HomeHealthMedicineMore psychotherapists are incorporating religion into their practices

More psychotherapists are incorporating religion into their practices

“Americans’ mental health is at its lowest point in history,” said David H. Rosmarin, an associate professor at Harvard Medical School. “People feel more isolated than ever. They are less connected to each other and also to something spiritual. It’s a big problem.”

Rosmarin is one of a growing number of psychologists who believe that religion and spirituality have tools that can help with the current mental health crisis. In recent years, there has been an increase in training opportunities to integrate faith and spirituality into psychotherapy, as well as articles and research papers on the subject that have been published in professional journals. But Rosmarin says that convince others in a professionwho are statistically less religious than those they serve is still a hard sell.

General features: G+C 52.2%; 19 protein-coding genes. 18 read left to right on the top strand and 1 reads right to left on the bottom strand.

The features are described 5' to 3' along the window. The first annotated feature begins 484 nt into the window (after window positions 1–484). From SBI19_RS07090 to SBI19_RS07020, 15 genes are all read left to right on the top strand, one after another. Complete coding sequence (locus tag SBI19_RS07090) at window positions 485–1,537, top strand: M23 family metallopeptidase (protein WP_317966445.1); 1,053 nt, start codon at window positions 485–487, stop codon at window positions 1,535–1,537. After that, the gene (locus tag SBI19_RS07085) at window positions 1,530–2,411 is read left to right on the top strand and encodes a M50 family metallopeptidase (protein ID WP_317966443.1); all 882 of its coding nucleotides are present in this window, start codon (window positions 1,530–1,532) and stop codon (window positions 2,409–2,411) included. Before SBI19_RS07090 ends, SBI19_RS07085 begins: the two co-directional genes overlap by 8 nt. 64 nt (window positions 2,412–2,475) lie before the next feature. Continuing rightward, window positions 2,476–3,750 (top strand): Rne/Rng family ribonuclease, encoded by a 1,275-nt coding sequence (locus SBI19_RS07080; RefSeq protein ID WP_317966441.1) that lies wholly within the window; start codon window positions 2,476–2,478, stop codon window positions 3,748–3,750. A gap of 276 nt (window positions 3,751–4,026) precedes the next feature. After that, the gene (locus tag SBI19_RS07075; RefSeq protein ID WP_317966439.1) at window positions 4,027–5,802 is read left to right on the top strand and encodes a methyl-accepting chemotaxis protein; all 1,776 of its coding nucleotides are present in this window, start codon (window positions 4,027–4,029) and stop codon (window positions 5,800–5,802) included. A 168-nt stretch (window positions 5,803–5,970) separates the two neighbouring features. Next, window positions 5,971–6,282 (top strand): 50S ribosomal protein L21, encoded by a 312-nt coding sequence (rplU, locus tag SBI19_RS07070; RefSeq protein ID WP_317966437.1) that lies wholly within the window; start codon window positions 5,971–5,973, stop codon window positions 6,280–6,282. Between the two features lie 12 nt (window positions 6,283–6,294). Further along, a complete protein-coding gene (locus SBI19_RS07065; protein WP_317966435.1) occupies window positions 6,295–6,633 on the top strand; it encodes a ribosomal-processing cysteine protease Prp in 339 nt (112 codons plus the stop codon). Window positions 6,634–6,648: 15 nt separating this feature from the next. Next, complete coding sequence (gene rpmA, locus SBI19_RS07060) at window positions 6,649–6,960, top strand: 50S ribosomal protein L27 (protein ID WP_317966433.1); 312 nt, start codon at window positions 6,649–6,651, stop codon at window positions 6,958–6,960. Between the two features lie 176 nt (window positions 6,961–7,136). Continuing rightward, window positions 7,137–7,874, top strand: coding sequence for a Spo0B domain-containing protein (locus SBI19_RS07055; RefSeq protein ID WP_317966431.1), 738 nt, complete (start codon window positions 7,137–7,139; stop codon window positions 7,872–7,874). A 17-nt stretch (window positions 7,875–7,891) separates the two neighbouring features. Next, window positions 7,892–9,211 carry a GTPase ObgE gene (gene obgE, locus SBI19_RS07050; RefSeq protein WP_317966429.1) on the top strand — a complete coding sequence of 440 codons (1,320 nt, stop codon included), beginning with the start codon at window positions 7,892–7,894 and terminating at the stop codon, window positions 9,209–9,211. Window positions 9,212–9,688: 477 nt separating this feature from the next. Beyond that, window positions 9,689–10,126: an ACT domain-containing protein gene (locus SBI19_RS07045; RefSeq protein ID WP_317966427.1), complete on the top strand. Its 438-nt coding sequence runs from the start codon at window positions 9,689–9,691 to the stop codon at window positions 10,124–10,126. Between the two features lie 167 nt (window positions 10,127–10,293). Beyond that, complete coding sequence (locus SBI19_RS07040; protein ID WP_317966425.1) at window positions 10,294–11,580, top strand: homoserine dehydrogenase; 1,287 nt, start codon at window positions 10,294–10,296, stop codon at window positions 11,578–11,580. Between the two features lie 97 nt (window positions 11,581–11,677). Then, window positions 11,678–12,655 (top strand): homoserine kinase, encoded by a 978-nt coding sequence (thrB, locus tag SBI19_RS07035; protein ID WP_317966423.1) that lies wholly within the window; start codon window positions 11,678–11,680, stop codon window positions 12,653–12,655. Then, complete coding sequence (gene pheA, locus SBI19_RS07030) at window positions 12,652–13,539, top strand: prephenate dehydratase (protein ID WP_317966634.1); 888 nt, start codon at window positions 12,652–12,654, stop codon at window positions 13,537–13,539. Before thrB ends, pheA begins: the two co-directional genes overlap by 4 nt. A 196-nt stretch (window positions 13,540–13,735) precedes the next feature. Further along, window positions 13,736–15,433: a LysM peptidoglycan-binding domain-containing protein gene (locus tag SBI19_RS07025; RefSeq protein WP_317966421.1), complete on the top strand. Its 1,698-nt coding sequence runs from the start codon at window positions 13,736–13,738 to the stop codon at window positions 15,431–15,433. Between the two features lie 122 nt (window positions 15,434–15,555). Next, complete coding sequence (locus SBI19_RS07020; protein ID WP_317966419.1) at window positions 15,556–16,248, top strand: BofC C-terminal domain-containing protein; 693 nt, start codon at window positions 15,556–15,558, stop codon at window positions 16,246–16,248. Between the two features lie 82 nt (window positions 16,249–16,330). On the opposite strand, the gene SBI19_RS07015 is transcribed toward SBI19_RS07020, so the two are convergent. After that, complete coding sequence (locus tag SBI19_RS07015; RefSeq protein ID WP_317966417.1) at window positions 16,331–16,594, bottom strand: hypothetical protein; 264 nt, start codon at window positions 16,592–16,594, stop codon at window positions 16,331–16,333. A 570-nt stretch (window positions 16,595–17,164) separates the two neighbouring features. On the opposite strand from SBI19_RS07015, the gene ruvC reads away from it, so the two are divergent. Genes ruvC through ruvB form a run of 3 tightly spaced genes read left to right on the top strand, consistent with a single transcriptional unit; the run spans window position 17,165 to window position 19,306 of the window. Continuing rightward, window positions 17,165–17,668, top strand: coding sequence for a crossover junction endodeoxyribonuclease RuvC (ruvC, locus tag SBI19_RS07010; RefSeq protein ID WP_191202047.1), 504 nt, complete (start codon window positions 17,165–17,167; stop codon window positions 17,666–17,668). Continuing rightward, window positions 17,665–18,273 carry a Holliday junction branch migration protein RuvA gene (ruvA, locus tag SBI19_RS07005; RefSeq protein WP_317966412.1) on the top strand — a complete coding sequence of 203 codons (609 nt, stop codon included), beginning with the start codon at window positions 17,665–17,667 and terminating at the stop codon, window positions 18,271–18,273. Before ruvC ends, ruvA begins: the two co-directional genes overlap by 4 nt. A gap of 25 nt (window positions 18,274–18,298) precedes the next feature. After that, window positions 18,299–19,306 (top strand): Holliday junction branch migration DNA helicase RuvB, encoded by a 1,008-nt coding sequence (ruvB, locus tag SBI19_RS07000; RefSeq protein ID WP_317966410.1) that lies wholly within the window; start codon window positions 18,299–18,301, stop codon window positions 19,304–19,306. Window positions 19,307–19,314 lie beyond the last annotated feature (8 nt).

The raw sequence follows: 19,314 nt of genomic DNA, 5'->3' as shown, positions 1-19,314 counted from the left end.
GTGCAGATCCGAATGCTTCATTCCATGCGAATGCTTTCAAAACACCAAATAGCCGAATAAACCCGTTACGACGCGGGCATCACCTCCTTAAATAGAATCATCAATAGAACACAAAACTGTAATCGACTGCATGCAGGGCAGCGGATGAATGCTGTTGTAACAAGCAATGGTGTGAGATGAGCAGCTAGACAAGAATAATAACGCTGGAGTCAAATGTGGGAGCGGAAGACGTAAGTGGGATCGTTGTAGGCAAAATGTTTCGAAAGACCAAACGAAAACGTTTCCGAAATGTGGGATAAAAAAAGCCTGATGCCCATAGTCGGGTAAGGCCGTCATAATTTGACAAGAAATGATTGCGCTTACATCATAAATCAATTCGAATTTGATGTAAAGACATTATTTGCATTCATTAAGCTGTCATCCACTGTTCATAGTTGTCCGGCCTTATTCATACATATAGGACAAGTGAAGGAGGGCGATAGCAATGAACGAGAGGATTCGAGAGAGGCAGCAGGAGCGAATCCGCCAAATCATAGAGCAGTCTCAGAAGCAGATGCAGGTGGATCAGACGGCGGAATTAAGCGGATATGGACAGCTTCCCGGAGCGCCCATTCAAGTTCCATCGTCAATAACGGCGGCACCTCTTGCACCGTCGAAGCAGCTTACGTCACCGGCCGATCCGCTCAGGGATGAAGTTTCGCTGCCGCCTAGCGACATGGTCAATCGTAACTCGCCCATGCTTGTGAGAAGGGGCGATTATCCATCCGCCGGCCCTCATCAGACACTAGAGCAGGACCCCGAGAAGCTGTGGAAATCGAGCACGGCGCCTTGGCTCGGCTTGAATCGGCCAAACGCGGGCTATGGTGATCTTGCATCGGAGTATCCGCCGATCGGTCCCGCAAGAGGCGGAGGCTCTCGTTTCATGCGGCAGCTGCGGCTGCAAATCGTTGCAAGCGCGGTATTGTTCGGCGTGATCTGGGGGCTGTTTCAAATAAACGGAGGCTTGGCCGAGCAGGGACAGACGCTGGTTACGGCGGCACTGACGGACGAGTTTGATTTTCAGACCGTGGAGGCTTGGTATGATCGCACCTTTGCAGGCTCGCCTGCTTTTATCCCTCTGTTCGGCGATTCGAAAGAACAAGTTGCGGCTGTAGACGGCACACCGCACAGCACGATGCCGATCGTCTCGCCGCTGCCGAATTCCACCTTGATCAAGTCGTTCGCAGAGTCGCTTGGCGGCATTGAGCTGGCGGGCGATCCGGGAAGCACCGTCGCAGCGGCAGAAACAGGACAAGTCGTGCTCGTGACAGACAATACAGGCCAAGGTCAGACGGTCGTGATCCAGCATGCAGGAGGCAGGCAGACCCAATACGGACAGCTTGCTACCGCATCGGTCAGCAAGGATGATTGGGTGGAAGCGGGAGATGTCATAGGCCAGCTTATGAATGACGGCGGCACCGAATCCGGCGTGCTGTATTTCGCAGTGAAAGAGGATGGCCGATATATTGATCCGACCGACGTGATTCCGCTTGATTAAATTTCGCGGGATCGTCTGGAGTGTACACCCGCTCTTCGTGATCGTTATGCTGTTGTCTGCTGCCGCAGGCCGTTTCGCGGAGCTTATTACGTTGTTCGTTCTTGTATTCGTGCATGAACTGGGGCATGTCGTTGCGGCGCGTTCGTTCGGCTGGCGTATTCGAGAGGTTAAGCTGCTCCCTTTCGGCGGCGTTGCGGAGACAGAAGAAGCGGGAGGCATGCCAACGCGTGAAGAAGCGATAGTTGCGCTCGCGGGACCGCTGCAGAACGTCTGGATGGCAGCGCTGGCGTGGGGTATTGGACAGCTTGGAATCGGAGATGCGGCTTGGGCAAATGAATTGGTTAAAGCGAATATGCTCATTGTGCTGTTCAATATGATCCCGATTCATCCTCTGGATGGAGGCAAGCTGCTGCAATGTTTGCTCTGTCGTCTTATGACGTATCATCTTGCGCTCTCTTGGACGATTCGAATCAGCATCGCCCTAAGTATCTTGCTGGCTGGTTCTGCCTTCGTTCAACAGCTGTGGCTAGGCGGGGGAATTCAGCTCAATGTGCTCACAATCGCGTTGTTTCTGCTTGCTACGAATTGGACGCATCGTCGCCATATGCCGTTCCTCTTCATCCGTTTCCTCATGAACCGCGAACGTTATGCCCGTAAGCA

Antipathy between psychology and spirituality has been around for a long time. Sigmund Freud, the founder of psychoanalysis, characterized religion as a “mass delusion”. Such poses have recently been softened as scientific evidence for the health benefits of exercises such as prayer and meditation. But the mistrust remains.

“There is a gap in religiosity between psychologists and the general population,” said David Lukoff, a clinical psychologist. While mental health professionals are often uncomfortable with the subject, with which they have little personal experience, more than half patients are interested in spiritually integrated therapy.

That can be a challenge. Only a quarter of psychologists and psychiatrists are trained to meet clients’ spiritual needs, according to Lukoff, who recently helped develop a program to promote “spiritual competencefor therapists, including classes on mindfulness, self-compassion, forgiveness, and mystical experience. He says spiritual techniques can be especially helpful when individuals struggle with deep existential questions.